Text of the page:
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Trade War Increases Your Big Touch Screen Purchasing Price
- Sep 21, 2018 -

If you buy big touch screen and other products, you would find the price is much higher than before. It is because the trade war with China. 

Prices for touch screen and some household appliances is sure to go up certainly if the Trump administration carries on the imported taxes to Chinese products to U.S. market.

"For 300 USD/PCS big size touch screen, the tariffs might have a -hundred-dollar price impact," said David French, senior vice president for government relations at the National Retail Federation, an advocacy group.

"We're still assessing the list," French said. "There is machinery involved in consumer goods. ... There are chemicals listed that we believe are components of cosmetics and toiletries."

The Office of the U.S. Trade Representative proposed late Tuesday an additional 25 percent tariff on an extensive list of Chinese imports, valued at $50 billion for the year and ranging from aircraft parts to vaccines. A public hearing on the list is scheduled for May 15, and filing requests to appear and comment are due April 23.

Here are some of the consumer-related goods that appeared on the list:

LEDs for backlighting of LCDs

Touch screens without display capabilities for incorporation in apparatus having a display

Dishwashers

Parts and accessories of printers

Snowplows and snowblowers

Copying machines

Fire extinguishers

Vaccines for human medicine

Vaccines for veterinary medicine

Phonograph records

"Some goods won't be imported at all with a 25 percent tariff, but prices of domestic goods will go up the full amount of the tariff," said Nicholas Lardy, a senior fellow at the Peterson Institute for International Economics in Washington.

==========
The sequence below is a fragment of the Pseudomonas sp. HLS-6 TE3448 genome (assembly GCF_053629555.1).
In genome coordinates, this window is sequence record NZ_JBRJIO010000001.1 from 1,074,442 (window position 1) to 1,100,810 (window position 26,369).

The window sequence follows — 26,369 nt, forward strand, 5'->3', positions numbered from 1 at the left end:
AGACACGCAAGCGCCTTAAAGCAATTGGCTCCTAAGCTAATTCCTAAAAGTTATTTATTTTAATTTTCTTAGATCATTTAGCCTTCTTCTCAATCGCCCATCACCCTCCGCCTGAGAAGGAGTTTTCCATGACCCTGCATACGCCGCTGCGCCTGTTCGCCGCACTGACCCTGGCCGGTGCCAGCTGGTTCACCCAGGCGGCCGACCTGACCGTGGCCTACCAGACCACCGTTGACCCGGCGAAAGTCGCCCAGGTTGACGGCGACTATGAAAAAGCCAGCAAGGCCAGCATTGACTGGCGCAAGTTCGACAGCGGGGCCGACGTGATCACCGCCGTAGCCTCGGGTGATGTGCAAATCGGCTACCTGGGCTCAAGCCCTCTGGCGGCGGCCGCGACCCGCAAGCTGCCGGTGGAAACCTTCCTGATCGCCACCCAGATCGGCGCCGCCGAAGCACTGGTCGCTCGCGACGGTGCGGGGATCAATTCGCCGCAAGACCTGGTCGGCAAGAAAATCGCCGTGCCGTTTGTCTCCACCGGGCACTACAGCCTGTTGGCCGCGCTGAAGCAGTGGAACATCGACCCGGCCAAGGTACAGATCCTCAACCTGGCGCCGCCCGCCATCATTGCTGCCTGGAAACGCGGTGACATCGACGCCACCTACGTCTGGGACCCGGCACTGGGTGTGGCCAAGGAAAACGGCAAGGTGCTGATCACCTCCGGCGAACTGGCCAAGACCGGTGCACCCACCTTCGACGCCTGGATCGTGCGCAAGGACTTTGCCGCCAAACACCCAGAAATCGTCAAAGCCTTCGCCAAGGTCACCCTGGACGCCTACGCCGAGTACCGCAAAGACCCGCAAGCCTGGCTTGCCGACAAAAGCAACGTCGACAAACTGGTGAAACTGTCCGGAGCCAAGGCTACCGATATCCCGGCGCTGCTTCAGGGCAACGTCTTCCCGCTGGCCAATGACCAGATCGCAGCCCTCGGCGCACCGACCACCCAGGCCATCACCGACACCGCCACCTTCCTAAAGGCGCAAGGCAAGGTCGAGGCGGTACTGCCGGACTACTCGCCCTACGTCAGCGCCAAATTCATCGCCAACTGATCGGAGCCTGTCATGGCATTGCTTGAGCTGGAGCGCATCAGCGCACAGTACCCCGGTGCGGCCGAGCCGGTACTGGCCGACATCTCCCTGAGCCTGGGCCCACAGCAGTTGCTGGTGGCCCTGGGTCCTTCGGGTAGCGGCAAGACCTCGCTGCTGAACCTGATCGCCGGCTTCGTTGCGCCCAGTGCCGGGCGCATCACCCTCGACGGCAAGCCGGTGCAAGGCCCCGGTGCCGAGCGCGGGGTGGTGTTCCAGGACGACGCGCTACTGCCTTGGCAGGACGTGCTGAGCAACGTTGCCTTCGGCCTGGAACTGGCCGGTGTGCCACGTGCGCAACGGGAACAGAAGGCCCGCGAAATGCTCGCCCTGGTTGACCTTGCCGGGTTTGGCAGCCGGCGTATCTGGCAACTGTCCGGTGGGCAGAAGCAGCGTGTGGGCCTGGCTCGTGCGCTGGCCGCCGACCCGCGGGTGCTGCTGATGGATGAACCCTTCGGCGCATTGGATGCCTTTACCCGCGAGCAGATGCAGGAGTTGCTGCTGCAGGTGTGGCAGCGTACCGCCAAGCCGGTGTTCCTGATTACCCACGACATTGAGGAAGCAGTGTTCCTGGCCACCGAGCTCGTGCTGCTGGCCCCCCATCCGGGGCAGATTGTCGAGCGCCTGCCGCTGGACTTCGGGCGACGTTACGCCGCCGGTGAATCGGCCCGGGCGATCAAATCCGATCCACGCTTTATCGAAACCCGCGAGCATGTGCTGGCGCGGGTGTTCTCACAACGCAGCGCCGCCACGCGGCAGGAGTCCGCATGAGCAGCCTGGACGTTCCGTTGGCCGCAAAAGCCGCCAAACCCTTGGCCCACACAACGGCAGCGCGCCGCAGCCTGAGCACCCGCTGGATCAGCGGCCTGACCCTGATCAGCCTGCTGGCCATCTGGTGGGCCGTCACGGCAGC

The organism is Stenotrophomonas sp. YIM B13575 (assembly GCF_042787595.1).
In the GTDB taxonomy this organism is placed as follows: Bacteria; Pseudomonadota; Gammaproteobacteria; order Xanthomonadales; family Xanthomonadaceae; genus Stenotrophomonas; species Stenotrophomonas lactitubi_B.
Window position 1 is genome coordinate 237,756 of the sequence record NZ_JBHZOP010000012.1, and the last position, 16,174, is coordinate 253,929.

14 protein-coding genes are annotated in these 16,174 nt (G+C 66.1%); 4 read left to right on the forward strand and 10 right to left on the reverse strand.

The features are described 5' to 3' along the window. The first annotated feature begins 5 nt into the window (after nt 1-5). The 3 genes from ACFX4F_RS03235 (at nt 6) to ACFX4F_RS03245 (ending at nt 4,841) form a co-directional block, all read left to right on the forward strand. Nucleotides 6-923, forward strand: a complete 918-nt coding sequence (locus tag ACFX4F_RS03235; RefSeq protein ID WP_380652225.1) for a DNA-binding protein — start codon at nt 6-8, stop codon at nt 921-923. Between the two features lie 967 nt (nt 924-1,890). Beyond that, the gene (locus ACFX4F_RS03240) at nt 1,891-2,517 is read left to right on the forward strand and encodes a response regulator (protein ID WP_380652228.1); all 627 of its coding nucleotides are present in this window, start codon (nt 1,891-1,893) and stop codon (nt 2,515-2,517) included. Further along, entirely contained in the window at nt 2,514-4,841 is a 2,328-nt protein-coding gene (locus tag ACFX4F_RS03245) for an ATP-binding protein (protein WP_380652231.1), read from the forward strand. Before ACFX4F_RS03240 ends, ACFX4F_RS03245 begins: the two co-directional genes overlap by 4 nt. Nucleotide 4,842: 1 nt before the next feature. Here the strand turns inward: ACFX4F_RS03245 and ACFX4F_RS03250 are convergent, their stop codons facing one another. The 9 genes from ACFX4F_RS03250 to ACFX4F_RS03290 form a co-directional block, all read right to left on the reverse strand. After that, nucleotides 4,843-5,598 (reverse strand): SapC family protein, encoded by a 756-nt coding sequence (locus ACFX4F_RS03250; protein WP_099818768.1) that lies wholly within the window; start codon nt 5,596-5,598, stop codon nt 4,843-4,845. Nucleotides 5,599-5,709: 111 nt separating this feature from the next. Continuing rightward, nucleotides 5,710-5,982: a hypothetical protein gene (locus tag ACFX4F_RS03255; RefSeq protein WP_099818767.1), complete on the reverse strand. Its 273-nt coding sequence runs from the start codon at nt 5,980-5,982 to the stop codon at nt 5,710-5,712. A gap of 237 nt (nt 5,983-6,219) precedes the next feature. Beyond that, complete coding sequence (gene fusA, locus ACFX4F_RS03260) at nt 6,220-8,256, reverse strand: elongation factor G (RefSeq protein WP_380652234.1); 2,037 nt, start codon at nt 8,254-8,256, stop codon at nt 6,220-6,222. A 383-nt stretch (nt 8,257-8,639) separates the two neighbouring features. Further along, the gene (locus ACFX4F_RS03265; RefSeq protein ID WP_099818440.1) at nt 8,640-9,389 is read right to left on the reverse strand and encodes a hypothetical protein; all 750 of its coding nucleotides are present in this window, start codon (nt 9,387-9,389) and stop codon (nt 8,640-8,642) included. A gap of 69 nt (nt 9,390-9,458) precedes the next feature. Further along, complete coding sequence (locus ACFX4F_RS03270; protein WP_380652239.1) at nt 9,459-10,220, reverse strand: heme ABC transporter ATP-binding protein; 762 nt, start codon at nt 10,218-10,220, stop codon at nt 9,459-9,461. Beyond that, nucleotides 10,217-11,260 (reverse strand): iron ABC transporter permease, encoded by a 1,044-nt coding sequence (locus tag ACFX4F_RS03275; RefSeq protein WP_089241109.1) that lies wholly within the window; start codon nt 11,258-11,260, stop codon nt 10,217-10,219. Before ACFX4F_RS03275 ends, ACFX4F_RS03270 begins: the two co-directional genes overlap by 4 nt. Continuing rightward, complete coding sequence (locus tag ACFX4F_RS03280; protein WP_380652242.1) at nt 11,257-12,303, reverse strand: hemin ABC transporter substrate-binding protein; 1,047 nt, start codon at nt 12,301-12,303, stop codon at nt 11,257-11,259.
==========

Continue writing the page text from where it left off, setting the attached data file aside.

But he and other analysts pointed out that for a U.S. economy roughly $18 trillion in size, 25 percent tariffs on $50 billion of Chinese imports will have a relatively small effect overall on consumer prices.

For example, it is not clear the extent to which tariffs would affect imports of dishwashers.

Chinese manufacturer Haier, which acquired GE Appliances in 2016, "only imports a very small number of niche dishwashers designed for small spaces," spokesperson Kim Freeman said in an email to CNBC. "We make about 95 percent of our dishwashers in the U.S. in Louisville, Kentucky."

"At this point we are not sure what the impact on consumers will be," Freeman said.

The National Retail Federation estimates that access to imported goods through free trade agreements boosts the purchasing power of the average American family by $18,000 a year.

"It's going to be very difficult for the retailer to manage their supply chain in order to handle these tariffs," French said. "Consumers may be price sensitive enough that they may slow their holiday purchases. These may be 'Grinch' tariffs."


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